Now, there has been much scoffing about how passé Lord Steel’s report is; that there’s little demand in Scotland for more constitutional upheavals, especially with the roof falling in in Holyrood. However, it would be unwise to dismiss the Steel Commission Report as the misguided musings of a home rule romantic. Critics said much the same about the last big constitutional report that Lord Steel chaired - that of the Scottish Constitutional Convention in 1988. It called for a Scottish parliament with full legislative powers to be elected by proportional representation. It’ll never fly,we were told...
These things have a way of creeping up on you. The Scottish people may not be taking to the streets to demand more powers for Holyrood, but nor did they for devolution. In Scotland, constitutional change happens incrementally, through the formation of broad coalitions, almost by stealth. And look around: a majority of the MSPs in the Scottish parliament already support the powers of Holyrood being extended. The political reality is that they almost certainly will be - sooner or later.
Devolution was always a process rather than an event, and we live in rapidly changing times. The new Tory leader, David Cameron, is on record as supporting greater powers for the Scottish parliament and a new constitutional settlement to take account of anomalies like theWest Lothian Question. The Liberal Democrats have a new leader in Menzies Campbell, who served on the original Scottish Constitutional Convention and has a rare intellectual grasp of the issues.
It is quite possible that there could be a coalition in Westminster after the next general election - even Professor John Curtice says so. Labour only need drop thirty three seats and Gordon Brown would find himself a leader bereft of a working majority. Brown is, of course, a long time supporter of devolution and any talks between him and Menzies Campbell about a UK coalition would inevitably involve the proposals in the Steel Commission.
Indeed, one way of looking at this week’s report is that it’s an opening bid in these very negotiations. It is a set of constitutional demands deliberately set high to allow room for movement. I cannot, for example, see any Westminster government handing powers over immigration and asylum to Scotland. Or rather I could, but it would mean setting up border controls at Gretna Green.
Given the government’s sensitivity over immigration, revealed yesterday by Charles Clarke’s new points system for immigrant workers , Westminster will not want to see foreigners entering the country through the Scottish backdoor. However, there could be some further modification of the points system to give it more of a regional bias.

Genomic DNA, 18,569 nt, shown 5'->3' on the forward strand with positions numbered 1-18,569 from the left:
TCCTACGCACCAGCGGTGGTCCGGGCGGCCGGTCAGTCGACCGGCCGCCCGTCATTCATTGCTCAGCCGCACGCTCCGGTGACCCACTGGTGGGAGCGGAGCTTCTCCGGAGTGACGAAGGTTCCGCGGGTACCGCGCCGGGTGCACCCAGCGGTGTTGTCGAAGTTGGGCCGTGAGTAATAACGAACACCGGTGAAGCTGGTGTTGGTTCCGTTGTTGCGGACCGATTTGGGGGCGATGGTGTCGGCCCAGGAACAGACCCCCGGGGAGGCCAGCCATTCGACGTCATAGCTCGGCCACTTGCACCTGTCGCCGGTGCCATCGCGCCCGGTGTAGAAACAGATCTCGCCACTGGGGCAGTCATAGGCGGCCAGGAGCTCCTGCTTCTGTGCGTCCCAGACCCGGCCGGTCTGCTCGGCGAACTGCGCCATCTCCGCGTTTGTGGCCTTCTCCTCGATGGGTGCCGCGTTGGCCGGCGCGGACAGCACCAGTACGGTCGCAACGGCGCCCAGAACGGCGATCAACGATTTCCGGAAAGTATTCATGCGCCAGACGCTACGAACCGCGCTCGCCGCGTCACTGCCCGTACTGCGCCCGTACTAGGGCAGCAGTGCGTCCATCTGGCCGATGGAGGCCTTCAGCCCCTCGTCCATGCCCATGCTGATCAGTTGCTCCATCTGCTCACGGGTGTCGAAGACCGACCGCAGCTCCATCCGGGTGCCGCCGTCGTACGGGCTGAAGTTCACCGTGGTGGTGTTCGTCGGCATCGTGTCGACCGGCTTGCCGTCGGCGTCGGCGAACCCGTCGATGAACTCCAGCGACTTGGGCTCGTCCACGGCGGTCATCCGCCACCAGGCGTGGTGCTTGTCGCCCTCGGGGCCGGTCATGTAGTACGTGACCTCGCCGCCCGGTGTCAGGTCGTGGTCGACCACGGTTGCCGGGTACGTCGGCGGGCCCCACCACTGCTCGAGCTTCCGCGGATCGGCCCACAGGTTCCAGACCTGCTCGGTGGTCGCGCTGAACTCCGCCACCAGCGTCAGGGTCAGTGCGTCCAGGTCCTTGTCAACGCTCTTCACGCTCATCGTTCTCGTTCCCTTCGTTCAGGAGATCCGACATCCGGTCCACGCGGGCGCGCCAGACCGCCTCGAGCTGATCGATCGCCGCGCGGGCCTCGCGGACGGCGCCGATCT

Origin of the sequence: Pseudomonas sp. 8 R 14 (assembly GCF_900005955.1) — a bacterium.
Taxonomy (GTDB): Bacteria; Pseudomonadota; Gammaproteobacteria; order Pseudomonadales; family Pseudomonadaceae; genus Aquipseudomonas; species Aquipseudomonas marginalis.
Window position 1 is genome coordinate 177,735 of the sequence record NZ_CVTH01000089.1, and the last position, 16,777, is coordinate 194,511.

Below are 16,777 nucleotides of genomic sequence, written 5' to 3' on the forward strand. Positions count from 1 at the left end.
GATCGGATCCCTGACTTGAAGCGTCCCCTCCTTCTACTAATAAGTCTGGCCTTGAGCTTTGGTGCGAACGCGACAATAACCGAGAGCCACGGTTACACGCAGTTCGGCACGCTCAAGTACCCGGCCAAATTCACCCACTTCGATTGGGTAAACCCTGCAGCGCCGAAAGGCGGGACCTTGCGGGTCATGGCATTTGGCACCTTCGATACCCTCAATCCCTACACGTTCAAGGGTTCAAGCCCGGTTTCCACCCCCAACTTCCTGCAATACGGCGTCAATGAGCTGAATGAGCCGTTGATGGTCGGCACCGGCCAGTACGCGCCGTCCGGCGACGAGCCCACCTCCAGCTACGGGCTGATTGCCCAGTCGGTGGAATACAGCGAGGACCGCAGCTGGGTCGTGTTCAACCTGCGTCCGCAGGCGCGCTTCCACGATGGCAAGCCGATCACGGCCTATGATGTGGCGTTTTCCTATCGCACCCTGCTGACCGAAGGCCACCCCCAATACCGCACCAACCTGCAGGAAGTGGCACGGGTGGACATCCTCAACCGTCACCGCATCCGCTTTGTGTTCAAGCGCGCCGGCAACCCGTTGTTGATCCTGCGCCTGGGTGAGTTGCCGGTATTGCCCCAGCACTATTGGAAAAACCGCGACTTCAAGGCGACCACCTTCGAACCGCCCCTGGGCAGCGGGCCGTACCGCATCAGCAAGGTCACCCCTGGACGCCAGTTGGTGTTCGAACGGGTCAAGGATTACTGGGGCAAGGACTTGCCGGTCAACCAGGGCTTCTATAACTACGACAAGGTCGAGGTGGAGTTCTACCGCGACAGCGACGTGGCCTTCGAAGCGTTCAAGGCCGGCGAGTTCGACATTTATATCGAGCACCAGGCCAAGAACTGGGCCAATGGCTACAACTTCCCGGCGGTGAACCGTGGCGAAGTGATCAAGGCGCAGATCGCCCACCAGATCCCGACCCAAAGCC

Similarly, Gordon Brown would be reluctant to give full tax raising powers to the Scottish Parliament. But again, there could be scope for bargaining here - perhaps a concession on corporate taxation. Remember that the Scottish parliament already possesses the power to vary income tax by 3 pence in the pound - a power it has never used. It’s not inconceivable that Prime Minister Brown might go along with the idea of the Scottish parliament setting tax rates provided it didn’t involve setting up a rival Inland Revenue. The Barnett Formula, which currently shares revenue on a peer capita basis, has outserved its usefulness and will almost certainly be reformed in the next parliament.
Brown - assuming he is returned as Prime Minister - might anyway have no choice but to accept greater Scottish autonomy. It will loom large in the negotiations for form a new Scottish coalition after the 2007 Holyrood elections. The Steel Report, commissioned by the Liberal Democrats, represents the kinds of terms Nicol Stephen, will be set of Jack McConnell for any future Lib-Lab Partnership Agreement. We thought they had got everything they ever wanted from Labour, but not so.
And, of course, if there is no Lib-Lab coalition, then the Steel Report could form the basis of an alternative SNP/Lib/Green coalition in Holyrood. Labour has no freehold on office, and McConnell only need to lose half a dozen seats for the non Labour parties to be within sight of a non-Labour administration. An alternative coalition must happen eventually. The SNP has been careful not to speak too enthusiastically about Steel’s agenda, but it is right up Alex Salmond’s street. He might even get the SNP to shelve its demand for a referendum on independence - the main obstacle between the SNP and the Libdems - on the grounds that the Steel Report is only a couple of steps away from it.